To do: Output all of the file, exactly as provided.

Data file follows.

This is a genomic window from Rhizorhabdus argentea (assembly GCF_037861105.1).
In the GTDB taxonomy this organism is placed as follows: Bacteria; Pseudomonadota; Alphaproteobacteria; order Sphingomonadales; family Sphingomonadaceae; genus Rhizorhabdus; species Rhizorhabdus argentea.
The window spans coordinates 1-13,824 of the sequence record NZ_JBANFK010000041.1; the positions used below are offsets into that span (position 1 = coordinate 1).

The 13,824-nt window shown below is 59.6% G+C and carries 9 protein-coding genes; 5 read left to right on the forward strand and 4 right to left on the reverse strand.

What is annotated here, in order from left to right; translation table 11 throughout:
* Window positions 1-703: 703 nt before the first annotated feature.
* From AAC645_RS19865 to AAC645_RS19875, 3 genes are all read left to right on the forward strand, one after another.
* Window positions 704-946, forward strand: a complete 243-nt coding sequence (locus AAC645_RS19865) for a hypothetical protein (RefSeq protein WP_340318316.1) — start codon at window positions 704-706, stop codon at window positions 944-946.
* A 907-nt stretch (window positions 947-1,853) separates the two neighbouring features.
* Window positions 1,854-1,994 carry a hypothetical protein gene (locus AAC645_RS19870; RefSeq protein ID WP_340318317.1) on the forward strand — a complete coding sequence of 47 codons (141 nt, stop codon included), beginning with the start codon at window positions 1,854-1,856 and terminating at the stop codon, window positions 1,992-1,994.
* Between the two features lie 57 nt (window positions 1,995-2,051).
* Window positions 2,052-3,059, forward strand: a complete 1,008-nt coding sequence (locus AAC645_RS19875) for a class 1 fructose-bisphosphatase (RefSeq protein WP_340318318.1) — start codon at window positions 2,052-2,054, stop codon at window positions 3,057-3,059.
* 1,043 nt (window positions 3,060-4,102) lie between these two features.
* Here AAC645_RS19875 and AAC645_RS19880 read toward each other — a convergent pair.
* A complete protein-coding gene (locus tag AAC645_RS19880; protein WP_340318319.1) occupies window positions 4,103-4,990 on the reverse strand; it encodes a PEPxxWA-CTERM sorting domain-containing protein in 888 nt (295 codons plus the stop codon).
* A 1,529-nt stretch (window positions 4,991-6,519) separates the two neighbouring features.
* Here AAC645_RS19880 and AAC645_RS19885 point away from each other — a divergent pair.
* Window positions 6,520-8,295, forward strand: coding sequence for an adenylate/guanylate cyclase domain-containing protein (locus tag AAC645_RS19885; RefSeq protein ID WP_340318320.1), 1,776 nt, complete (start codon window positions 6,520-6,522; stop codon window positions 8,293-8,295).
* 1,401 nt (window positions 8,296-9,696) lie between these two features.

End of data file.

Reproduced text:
This is a genomic window from Rhizorhabdus argentea (assembly GCF_037861105.1).
In the GTDB taxonomy this organism is placed as follows: Bacteria; Pseudomonadota; Alphaproteobacteria; order Sphingomonadales; family Sphingomonadaceae; genus Rhizorhabdus; species Rhizorhabdus argentea.
The window spans coordinates 1-13,824 of the sequence record NZ_JBANFK010000041.1; the positions used below are offsets into that span (position 1 = coordinate 1).

The 13,824-nt window shown below is 59.6% G+C and carries 9 protein-coding genes; 5 read left to right on the forward strand and 4 right to left on the reverse strand.

What is annotated here, in order from left to right; translation table 11 throughout:
* Window positions 1-703: 703 nt before the first annotated feature.
* From AAC645_RS19865 to AAC645_RS19875, 3 genes are all read left to right on the forward strand, one after another.
* Window positions 704-946, forward strand: a complete 243-nt coding sequence (locus AAC645_RS19865) for a hypothetical protein (RefSeq protein WP_340318316.1) — start codon at window positions 704-706, stop codon at window positions 944-946.
* A 907-nt stretch (window positions 947-1,853) separates the two neighbouring features.
* Window positions 1,854-1,994 carry a hypothetical protein gene (locus AAC645_RS19870; RefSeq protein ID WP_340318317.1) on the forward strand — a complete coding sequence of 47 codons (141 nt, stop codon included), beginning with the start codon at window positions 1,854-1,856 and terminating at the stop codon, window positions 1,992-1,994.
* Between the two features lie 57 nt (window positions 1,995-2,051).
* Window positions 2,052-3,059, forward strand: a complete 1,008-nt coding sequence (locus AAC645_RS19875) for a class 1 fructose-bisphosphatase (RefSeq protein WP_340318318.1) — start codon at window positions 2,052-2,054, stop codon at window positions 3,057-3,059.
* 1,043 nt (window positions 3,060-4,102) lie between these two features.
* Here AAC645_RS19875 and AAC645_RS19880 read toward each other — a convergent pair.
* A complete protein-coding gene (locus tag AAC645_RS19880; protein WP_340318319.1) occupies window positions 4,103-4,990 on the reverse strand; it encodes a PEPxxWA-CTERM sorting domain-containing protein in 888 nt (295 codons plus the stop codon).
* A 1,529-nt stretch (window positions 4,991-6,519) separates the two neighbouring features.
* Here AAC645_RS19880 and AAC645_RS19885 point away from each other — a divergent pair.
* Window positions 6,520-8,295, forward strand: coding sequence for an adenylate/guanylate cyclase domain-containing protein (locus tag AAC645_RS19885; RefSeq protein ID WP_340318320.1), 1,776 nt, complete (start codon window positions 6,520-6,522; stop codon window positions 8,293-8,295).
* 1,401 nt (window positions 8,296-9,696) lie between these two features.